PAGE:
Design Reviews: Problem-Solving, Pivoting, and Persevering

Students in Fine Art Department Chair and STEAM teacher Julie Fisher’s “Explorations in Engineering” class are collaborating on unique projects guided by the EPICS (Engineering Projects in Community Service) curriculum designed by Purdue University. Their ideas serve to better the lives of others, with one group focusing on developing an interactive, engaging way to teach and practice math and another designing a solar-powered set of lanterns to sustainably light the way on campus.
Last week, the two groups participated in their second design review with an advisory panel of faculty. They covered the entire scope from conceptualization to problem-solving obstacles along the way, reporting on the progress since their initial presentations, and forecasting the next steps. “It’s certainly been a project of trial and error,” observed senior Maeve M.

The design review process has been extremely beneficial for the students as they not only gained feedback on their designs but also had the opportunity to hone their presentation and public speaking skills. Below are details on each team’s design. Watch for more news and photos of their progress, as well as the rest of this year's EPICS teams.

Math Teaching Game
Becca C. ’23, Sneha K. ’23, Maeve M. ’22, and Sophie M. ’23

With the goal of developing a teaching tool for mathematics (specifically algebra), this group has pivoted several times since beginning their design journey. Looking to incorporate their love for computer programming into the scope of their project, the group initially began researching the right programming language — exploring Java, Javascript, Python, HTML, and others — to code an interactive and dynamic game that would engage users and motivate them to continue learning. After ruling out an artificial intelligence framework (“Chatbots are boring,” declared Becca) and finding some languages didn’t translate well into a video game format, the group returned to their original purpose — not to build a game, but to teach — and used Google Slides to craft a Jeopardy game — “Algeoparty” — housing a series of math questions covering a variety of topics.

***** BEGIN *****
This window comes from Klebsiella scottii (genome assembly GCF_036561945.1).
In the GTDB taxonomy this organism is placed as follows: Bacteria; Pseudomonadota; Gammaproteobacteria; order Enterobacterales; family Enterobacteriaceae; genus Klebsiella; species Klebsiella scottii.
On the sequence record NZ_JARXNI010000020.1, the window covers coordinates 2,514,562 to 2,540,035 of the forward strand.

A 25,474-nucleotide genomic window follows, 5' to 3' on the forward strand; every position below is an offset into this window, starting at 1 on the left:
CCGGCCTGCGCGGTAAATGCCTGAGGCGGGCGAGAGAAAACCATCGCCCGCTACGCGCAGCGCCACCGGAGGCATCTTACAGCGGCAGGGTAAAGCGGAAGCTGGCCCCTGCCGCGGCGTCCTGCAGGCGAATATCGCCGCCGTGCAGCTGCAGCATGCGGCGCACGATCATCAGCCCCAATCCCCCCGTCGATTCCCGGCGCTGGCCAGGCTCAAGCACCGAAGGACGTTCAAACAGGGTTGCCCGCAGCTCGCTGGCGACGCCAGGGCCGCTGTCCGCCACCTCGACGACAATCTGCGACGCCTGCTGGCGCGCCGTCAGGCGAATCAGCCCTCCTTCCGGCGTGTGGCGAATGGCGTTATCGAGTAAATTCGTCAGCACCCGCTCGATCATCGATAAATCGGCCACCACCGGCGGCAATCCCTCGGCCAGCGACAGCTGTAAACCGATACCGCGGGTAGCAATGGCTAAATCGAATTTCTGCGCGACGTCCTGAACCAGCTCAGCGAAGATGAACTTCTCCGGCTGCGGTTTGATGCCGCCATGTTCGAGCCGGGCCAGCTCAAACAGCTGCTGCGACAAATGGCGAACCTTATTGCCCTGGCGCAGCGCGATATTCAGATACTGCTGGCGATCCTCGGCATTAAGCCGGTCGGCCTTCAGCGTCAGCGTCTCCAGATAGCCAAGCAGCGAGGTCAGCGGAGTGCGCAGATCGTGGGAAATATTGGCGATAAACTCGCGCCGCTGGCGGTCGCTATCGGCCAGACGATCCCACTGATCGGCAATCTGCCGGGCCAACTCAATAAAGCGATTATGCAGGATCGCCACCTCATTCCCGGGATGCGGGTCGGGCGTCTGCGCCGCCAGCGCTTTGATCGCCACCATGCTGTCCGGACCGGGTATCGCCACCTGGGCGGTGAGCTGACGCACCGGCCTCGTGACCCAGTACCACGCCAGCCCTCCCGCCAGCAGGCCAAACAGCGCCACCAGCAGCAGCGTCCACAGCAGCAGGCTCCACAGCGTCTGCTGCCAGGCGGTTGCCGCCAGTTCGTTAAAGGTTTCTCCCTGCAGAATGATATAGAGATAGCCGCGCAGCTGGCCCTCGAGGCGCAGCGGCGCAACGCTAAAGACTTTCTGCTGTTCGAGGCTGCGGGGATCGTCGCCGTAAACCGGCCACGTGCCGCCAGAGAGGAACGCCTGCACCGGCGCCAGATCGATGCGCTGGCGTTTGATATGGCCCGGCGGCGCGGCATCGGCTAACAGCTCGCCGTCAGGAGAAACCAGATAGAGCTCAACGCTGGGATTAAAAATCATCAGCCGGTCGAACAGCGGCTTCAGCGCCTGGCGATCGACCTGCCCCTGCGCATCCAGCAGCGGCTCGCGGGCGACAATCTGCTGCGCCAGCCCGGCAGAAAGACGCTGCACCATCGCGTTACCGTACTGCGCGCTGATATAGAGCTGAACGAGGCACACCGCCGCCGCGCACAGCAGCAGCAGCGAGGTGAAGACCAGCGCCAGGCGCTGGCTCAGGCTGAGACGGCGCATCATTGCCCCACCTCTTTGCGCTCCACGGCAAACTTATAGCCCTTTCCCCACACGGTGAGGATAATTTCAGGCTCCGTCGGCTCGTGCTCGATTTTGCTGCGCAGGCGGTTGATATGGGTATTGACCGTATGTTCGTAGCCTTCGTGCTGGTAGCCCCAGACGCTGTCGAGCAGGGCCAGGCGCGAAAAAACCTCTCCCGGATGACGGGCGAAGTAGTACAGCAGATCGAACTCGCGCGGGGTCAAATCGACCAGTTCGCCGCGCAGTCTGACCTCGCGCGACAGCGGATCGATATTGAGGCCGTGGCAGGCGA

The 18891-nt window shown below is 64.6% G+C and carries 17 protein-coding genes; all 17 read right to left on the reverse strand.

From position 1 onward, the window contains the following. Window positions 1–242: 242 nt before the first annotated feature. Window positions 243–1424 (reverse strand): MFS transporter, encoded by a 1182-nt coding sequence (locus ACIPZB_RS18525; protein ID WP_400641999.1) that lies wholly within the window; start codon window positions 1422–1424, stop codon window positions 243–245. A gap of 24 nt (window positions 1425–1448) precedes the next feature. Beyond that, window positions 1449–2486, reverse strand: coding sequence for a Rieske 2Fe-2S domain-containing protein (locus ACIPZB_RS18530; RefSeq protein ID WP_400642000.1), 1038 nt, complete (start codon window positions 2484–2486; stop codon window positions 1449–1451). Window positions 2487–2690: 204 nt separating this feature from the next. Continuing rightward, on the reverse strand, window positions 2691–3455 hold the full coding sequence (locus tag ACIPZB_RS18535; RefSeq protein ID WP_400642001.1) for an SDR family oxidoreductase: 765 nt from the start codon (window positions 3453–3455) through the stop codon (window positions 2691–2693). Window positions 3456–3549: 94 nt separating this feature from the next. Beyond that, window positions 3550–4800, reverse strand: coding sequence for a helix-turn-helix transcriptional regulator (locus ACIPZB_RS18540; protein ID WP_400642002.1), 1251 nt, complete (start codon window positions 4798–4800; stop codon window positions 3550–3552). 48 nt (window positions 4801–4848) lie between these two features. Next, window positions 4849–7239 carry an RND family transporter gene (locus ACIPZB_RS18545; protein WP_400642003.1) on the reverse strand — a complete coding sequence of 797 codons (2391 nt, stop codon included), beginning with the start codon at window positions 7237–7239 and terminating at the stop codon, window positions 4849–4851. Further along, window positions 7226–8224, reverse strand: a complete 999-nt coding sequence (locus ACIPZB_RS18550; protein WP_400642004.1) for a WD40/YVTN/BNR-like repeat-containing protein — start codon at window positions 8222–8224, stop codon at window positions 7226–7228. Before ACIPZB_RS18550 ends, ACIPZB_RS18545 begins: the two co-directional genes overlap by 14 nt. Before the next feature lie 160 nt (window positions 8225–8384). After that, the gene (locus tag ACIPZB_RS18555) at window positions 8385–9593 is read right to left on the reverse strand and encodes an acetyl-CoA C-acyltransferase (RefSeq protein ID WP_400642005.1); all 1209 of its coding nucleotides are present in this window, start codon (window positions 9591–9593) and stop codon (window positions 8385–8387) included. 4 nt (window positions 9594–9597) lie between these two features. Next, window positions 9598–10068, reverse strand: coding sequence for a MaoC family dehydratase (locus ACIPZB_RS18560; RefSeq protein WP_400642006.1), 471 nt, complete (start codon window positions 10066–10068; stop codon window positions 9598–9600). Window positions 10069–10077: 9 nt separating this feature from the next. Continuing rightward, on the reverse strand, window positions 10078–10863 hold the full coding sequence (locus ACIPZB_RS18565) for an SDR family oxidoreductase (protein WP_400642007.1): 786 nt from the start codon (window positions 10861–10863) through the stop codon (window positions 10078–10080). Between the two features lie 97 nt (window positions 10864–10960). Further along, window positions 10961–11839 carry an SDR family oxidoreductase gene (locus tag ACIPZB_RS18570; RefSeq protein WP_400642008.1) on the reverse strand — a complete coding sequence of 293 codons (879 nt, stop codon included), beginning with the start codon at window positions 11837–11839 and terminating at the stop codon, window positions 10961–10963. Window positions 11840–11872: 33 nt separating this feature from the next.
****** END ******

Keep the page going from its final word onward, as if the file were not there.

In their design review, STEM teachers Jade Do, Katie Hergenreder, Rylee Simmons, and James Sweeney, PhD, encouraged the group to think about where this tool would be applied, when a teacher would use it, their target audience, and the mode of delivery. They also advised the group to seek input directly from teachers who might use this to better understand what they’d like to see incorporated to make it an applicable practice tool at Foxcroft. They also suggested the possibility of using Spheros, small spherical robots that can be coded to follow instructions, should the girls be interested in exploring another opportunity for computer programming while bringing their video game concept into the physical world.

Solar Panel Lanterns
Eva Bret C. ’24, Ashleigh H. ’23, and Grace P. ’24

Seeking to literally shed light on our campus, this group researched, sketched, and prototyped an aesthetically pleasing solar-powered lantern to light a pathway between Dillon and Applegate dorms. They considered optimal placement and lighting — not too bright and not too dim — and each proposed separate concepts to one another before moving forward on one. “We each made our initial rapid prototypes which was a little scary, to be fully honest,” Eva Bret admitted, “but we got to use the different resources in The Innovation Lab, which was really fun, and we got to use the laser cutter which was cool.” Considering materials, cost, and scope, they presented research on a hexagonal lantern with acrylic panels and a wooden top. The group experimented with materials, shifting to hot glue after finding their original choice of clear epoxy wouldn’t adhere to the wooden housing, in addition to troubleshooting other things along the way.

Project reviewers English teacher Sidney Tilghman, Director of The Innovation Lab Alex Northrup, and STEM teacher Meghen Tuttle, PhD, encouraged the group to experiment with their prototype directly in the environment it will hang, assessing the effectiveness of the light, the durability of the materials when exposed to the elements, the placement of the lantern depending on what already exists in the space, and the duration of the charge based on the hours of sun the solar-powered battery absorbs in that space. Based on those findings, the group will have considerations to make as they finalize their design.
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An all-girls boarding and day school in Northern Virginia, Foxcroft prepares young women in grades 9-12 for success in college and in life. Our outstanding academic program offers challenging courses, including Advanced Placement classes and an innovative STEM program. Our premiere equestrian program is nationally recognized, and our athletic teams have won conference and state championships. Experience the best in girls' boarding schools: visit Foxcroft.